In June 2012 California approved creation of a network of its marine protected areas, making an unprecedented playground for divers and undersea life alike. Building on prior legislation, California’s is the first such statewide network of protection in the U.S., with expanded historically protected areas and brand-new ones. Ocean Conservancy has spotlighted its Top 10 dive sites within this network — along with creatures to look for in each — what are you waiting for? Here's a quick thumbnail on each to whet your appetite for more.
La Jolla Cove, San Diego: Matlahuayl State Marine Reserve
Recently expanded and renamed Matlahuayl State Marine Reserve in honor of its Native American heritage, this park features a sheltered kelp forest that’s teeming with life.
Look for: Leopard sharks
Shaw’s Cove: Laguna Beach State Marine Reserve
Most popular of the Laguna coves, this reserve has an incredible outer reef where you’ll find gorgonian sea fans, nudibranchs and a host of reef fish. Beware the occasional surge.
Look for: Garibaldi
Terranea Resort/Old Marineland, Laguna Beach: Point Vicente State Marine Reserve
Centered around Long Point and the Terranea Resort, a good site for intermediate shore divers and snorkelers. The Marineland Cove hosts a beautiful, shallow reef with a healthy kelp forest.
Look for: Octopus, sea urchins and anemones
Italian Gardens, Catalina Island: Long Point State Marine Reserve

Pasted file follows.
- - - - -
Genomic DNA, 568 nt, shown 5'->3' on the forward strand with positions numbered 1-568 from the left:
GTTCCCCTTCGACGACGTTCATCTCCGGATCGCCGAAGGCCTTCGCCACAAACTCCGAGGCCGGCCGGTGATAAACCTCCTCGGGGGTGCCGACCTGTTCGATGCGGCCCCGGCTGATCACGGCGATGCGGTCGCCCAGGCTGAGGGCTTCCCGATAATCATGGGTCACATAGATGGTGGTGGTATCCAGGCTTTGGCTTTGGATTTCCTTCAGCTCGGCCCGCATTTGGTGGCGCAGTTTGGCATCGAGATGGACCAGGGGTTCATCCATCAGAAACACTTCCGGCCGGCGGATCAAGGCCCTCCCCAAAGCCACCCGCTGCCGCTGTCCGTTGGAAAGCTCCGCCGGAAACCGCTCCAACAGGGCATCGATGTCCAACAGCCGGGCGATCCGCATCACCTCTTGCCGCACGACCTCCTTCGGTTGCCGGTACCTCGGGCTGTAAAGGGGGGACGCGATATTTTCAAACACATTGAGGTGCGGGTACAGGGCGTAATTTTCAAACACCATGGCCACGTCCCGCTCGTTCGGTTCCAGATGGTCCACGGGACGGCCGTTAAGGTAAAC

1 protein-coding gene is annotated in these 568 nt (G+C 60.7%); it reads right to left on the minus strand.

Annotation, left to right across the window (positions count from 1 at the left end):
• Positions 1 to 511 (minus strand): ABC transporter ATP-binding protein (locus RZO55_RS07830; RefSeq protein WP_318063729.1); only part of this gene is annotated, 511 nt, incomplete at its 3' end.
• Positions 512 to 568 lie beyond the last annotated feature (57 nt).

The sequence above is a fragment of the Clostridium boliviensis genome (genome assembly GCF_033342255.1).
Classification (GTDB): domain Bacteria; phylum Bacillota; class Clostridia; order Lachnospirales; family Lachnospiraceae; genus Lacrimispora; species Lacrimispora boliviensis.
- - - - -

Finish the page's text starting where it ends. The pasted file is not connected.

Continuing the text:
A new MPA, Italian Gardens has an extensive area of boulders and thick kelp, and features terrain and conditions accessible to all divers.
Look for: Giant black sea bass
Naples Reef, Long Beach: Naples State Marine Conservation Area
A remote, wilderness-type dive for more experienced divers, with arches, pinnacles and ledges.
Look for: Sea lions, harbor seals and all types of reef fish.
Landing Cove: Anacapa (Island) State Marine Conservation Area
Bold and curious sheephead, kelp bass and rock wrasse may follow or approach you as you explore the lush kelp forest.
Look for: Bat ray
Carmel Pinnacles: Carmel Bay State Marine Conservation Area
Spectacular coralline-encrusted boulders and, in summer, a thick and teeming kelp bed in 20 to 30 feet of relatively calm water, with pinnacles that jut above the sand and the rock bottom further offshore, make this an easy dive.
Look for: Iconic Cali species like cabezon and lingcod during the winter
Point Lobos, Carmel: Point Lobos State Marine Reserve
One of California’s most spectacular dive sites, it’s so popular that divers must reserve visits in order to limit numbers here.
Look for: Wolf eels, sea otters and sea lions.
Lover’s Point, Pacific Grove: Lover’s Point State Marine Reserve
Explore eelgrass beds, rocky ledges and, in the area of Hopkins Marine Station, a kelp forest and a reef system that’s been protected since 1931.
Look for: Octopus.
The Farallon Islands, San Francisco: Southeast Farallon Island State Marine Reserve
This internationally recognized ecotourism hotspot has a world-class assortment of birds, marine mammals and, famously, great white sharks.
Look for: Tufted puffins April to September